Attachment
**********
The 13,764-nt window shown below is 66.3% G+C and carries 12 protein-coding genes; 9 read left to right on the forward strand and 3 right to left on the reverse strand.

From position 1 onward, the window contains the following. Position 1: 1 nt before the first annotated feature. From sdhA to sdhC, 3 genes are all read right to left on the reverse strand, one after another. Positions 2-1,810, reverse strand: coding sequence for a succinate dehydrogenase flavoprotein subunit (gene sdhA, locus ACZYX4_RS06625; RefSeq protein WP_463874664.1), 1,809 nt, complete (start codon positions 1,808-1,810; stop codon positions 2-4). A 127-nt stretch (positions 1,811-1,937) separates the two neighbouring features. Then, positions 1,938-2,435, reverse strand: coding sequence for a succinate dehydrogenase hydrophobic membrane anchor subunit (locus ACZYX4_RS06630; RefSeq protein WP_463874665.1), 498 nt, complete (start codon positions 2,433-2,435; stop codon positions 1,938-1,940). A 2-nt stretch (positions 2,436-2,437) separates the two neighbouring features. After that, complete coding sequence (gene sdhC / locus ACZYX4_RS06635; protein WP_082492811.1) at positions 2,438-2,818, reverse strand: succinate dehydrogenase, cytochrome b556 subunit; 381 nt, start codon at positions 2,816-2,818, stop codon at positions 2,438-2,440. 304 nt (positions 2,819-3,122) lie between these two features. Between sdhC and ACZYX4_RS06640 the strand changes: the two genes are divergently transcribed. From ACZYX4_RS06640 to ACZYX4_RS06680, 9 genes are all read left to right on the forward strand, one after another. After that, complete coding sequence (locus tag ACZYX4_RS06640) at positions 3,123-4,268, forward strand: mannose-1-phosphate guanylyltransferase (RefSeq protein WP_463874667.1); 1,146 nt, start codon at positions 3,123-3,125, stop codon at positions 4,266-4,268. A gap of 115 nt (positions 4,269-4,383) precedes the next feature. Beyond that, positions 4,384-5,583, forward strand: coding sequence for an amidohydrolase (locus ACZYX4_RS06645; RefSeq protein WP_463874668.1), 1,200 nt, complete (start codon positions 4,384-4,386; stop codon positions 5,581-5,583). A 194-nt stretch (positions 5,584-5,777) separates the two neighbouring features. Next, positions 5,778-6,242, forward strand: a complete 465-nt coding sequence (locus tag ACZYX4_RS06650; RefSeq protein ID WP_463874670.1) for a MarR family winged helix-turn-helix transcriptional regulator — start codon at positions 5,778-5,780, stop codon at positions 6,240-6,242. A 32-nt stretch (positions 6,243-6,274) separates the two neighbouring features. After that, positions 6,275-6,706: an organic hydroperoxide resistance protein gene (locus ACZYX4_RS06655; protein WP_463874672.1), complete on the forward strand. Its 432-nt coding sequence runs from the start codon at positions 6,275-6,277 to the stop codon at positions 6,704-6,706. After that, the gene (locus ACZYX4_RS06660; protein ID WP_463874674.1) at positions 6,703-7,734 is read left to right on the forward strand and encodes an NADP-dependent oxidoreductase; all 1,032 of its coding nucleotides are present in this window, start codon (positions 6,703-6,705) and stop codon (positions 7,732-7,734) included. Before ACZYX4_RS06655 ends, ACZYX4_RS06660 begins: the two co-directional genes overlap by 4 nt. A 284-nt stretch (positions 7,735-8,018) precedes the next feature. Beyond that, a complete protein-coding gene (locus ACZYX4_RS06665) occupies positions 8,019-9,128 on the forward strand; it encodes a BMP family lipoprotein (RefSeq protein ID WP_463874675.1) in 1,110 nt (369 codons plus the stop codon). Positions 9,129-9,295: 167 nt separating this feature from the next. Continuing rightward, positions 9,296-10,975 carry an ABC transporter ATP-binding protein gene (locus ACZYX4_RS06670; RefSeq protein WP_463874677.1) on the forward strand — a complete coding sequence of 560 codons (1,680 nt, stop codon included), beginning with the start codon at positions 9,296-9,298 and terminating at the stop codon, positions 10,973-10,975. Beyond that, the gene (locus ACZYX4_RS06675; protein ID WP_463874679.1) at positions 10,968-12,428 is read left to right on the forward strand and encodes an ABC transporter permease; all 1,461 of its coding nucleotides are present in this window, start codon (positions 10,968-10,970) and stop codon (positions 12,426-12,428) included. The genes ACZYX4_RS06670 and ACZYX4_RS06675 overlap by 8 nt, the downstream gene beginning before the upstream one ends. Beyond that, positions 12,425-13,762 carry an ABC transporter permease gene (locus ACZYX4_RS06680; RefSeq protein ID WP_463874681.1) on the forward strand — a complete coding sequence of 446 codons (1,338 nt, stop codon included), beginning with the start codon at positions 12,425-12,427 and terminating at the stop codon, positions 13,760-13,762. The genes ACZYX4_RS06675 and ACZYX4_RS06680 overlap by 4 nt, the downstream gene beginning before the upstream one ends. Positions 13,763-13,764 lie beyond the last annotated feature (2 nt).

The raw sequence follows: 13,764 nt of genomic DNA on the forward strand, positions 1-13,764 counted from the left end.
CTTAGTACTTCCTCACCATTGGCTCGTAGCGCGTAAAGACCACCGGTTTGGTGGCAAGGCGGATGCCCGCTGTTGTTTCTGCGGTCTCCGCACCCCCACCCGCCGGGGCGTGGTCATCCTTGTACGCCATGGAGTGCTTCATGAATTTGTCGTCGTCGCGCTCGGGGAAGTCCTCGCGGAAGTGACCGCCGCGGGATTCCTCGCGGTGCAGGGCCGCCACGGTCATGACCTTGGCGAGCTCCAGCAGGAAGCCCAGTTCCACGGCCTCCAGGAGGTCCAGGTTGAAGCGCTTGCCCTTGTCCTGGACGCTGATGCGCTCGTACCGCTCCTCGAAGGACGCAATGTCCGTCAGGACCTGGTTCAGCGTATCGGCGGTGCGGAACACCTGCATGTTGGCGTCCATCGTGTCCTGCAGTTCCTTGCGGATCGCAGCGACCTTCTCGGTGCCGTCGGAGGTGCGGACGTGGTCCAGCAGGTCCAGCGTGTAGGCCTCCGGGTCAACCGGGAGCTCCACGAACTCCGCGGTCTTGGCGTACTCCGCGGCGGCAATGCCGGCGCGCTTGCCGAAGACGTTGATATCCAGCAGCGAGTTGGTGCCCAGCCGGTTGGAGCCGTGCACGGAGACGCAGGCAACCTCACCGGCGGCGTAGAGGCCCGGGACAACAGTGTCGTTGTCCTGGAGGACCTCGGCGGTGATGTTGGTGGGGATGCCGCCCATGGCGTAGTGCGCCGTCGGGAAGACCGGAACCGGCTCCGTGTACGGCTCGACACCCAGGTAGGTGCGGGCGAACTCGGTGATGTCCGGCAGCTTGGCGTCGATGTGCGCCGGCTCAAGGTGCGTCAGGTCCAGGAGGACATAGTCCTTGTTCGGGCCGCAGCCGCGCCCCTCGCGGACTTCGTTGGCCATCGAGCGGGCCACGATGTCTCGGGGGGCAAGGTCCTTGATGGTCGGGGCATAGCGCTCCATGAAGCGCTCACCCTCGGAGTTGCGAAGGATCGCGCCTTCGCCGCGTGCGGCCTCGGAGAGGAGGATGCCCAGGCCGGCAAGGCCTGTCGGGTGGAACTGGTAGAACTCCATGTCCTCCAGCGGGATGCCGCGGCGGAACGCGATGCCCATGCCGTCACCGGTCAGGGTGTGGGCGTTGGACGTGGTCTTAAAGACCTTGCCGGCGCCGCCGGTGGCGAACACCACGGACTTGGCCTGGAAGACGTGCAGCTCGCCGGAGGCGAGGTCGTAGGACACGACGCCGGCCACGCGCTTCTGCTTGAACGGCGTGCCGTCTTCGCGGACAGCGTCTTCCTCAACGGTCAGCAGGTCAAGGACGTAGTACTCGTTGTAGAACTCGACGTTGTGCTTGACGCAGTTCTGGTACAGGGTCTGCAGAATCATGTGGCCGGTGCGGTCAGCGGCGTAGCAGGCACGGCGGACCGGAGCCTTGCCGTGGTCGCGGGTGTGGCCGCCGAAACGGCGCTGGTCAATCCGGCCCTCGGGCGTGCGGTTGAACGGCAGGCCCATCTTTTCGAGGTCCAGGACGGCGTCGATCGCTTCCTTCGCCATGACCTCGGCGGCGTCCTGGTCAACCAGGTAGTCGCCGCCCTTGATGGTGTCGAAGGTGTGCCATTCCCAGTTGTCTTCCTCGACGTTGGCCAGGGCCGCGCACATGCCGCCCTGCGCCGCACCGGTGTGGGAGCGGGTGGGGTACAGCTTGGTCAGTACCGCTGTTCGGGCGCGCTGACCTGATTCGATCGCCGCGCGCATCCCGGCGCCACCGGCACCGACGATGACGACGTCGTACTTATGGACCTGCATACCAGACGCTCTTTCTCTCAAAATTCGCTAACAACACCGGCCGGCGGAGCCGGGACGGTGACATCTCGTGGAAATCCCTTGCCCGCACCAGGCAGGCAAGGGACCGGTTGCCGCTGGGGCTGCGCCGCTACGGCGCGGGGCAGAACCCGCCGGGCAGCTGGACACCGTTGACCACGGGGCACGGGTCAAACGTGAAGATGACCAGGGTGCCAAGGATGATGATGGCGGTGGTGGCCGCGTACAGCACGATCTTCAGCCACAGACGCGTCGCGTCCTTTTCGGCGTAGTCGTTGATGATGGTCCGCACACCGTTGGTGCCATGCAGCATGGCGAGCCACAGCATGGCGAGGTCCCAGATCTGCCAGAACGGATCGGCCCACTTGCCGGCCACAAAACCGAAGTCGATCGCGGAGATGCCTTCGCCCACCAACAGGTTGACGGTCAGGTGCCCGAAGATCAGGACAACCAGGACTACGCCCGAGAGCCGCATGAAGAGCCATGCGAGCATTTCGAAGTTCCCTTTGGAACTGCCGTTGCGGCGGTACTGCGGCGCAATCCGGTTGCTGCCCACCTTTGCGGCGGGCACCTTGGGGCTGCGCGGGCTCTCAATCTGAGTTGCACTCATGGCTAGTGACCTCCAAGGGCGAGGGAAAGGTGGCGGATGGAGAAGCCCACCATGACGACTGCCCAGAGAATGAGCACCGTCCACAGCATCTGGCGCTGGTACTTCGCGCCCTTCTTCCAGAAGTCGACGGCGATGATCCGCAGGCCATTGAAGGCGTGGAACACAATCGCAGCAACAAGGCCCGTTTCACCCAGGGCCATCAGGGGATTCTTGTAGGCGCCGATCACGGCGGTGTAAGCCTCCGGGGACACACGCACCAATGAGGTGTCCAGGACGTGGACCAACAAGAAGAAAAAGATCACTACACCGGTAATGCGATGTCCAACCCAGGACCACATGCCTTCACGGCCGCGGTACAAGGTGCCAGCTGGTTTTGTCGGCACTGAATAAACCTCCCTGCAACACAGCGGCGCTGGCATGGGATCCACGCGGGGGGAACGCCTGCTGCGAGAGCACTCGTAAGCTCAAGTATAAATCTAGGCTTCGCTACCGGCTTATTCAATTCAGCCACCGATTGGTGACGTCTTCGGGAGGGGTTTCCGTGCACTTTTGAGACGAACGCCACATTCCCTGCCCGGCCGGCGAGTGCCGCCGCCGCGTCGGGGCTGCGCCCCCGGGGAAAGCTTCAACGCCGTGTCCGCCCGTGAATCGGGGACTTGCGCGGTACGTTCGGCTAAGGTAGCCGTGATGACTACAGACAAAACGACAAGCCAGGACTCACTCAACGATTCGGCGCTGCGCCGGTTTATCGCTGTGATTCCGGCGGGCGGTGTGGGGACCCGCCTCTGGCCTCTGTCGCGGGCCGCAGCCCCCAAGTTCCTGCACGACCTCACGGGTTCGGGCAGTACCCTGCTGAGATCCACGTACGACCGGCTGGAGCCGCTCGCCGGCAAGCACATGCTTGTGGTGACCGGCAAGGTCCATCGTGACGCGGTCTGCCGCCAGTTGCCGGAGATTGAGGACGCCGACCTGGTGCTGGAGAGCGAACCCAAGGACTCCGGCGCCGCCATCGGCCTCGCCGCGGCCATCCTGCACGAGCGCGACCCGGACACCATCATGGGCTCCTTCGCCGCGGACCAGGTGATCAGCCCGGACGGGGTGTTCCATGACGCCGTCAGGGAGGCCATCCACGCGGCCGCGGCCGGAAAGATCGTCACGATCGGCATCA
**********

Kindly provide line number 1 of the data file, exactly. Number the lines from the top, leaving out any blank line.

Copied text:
The 13,764-nt window shown below is 66.3% G+C and carries 12 protein-coding genes; 9 read left to right on the forward strand and 3 right to left on the reverse strand.